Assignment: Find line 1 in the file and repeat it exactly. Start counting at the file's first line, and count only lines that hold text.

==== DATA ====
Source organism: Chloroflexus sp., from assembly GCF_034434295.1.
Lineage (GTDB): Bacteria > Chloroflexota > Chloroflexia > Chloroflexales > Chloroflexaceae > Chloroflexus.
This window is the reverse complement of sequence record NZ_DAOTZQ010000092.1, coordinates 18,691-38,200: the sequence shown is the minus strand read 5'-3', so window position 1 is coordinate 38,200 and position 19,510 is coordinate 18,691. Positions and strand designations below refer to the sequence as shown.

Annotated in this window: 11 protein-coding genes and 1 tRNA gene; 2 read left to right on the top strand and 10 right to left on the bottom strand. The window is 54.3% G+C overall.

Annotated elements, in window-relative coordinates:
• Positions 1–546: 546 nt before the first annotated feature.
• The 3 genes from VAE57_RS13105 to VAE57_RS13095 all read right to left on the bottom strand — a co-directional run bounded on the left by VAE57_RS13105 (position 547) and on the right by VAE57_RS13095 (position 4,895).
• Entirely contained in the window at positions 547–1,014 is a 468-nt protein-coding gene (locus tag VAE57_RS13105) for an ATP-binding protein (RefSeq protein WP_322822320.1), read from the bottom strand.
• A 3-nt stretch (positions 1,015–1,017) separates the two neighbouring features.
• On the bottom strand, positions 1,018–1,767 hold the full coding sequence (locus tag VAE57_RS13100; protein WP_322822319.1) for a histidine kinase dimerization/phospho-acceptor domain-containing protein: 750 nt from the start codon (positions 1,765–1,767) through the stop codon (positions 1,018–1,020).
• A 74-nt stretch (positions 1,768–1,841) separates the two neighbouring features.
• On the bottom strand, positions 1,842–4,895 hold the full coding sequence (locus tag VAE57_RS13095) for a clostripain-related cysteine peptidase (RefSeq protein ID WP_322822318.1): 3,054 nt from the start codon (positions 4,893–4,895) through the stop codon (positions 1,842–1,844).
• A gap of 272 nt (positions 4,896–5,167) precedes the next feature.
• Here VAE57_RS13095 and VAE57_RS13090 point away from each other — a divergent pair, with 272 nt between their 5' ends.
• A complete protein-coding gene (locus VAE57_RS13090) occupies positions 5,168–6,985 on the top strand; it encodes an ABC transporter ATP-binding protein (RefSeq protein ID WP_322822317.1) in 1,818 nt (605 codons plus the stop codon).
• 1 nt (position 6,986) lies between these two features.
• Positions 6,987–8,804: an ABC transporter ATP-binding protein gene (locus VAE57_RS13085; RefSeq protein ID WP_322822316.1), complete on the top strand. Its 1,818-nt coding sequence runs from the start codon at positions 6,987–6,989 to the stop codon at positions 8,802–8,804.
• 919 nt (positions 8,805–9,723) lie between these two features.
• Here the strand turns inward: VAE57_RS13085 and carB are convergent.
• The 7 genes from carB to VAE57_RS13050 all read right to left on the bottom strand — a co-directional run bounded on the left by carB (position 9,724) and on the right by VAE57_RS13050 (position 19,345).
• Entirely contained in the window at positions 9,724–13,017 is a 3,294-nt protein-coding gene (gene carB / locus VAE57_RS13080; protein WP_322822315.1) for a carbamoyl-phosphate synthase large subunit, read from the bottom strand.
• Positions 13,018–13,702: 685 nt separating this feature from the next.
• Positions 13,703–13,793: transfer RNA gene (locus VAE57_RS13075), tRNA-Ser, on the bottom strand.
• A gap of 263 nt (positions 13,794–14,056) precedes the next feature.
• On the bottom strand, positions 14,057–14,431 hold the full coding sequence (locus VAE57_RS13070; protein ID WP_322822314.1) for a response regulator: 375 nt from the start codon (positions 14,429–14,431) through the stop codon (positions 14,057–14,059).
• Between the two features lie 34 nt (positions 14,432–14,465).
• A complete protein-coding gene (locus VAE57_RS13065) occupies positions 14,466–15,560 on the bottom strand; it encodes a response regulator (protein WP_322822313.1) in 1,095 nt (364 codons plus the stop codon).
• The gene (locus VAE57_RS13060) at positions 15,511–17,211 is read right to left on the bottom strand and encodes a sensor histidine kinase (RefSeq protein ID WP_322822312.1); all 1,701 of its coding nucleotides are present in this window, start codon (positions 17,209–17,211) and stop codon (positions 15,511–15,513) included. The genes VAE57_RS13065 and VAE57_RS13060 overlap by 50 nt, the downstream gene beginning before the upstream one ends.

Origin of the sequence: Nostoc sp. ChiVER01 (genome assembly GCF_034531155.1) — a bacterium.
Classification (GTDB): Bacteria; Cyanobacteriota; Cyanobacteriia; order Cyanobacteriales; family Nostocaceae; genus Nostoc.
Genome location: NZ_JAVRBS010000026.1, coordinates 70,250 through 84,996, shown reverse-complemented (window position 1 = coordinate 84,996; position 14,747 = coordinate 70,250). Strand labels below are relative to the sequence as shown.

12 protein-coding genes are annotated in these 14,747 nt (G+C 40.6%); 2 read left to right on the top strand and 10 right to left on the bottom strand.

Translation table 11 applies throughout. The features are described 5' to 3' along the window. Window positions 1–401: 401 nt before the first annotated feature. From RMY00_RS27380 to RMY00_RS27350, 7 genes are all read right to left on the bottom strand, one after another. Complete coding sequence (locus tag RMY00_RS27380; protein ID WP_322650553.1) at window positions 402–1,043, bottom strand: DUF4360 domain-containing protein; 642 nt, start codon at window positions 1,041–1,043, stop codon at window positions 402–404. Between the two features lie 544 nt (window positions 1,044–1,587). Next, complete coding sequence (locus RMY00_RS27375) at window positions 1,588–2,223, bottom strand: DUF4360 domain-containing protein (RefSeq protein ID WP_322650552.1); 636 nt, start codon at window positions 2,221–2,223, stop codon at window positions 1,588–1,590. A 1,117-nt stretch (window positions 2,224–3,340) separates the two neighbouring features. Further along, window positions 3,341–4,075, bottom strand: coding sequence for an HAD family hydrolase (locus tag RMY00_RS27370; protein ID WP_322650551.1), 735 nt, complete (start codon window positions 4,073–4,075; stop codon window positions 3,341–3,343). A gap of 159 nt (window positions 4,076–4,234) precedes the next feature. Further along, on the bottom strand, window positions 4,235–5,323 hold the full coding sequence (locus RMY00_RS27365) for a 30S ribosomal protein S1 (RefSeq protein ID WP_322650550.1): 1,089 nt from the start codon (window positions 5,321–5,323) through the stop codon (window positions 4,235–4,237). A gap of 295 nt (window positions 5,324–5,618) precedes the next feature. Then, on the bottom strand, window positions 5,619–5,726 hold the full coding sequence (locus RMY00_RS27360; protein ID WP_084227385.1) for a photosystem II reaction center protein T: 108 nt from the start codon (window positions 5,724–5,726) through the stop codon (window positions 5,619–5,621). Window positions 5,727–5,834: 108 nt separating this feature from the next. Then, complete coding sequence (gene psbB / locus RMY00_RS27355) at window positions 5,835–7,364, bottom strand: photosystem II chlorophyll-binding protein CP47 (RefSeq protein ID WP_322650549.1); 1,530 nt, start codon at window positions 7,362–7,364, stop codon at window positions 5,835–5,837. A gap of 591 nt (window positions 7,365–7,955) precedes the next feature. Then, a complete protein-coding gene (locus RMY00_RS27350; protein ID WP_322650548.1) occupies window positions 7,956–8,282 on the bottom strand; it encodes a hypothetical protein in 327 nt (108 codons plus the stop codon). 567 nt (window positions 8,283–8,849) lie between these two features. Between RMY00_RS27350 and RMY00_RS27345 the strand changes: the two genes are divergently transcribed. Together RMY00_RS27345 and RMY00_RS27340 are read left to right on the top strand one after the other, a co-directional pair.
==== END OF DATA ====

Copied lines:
Source organism: Chloroflexus sp., from assembly GCF_034434295.1.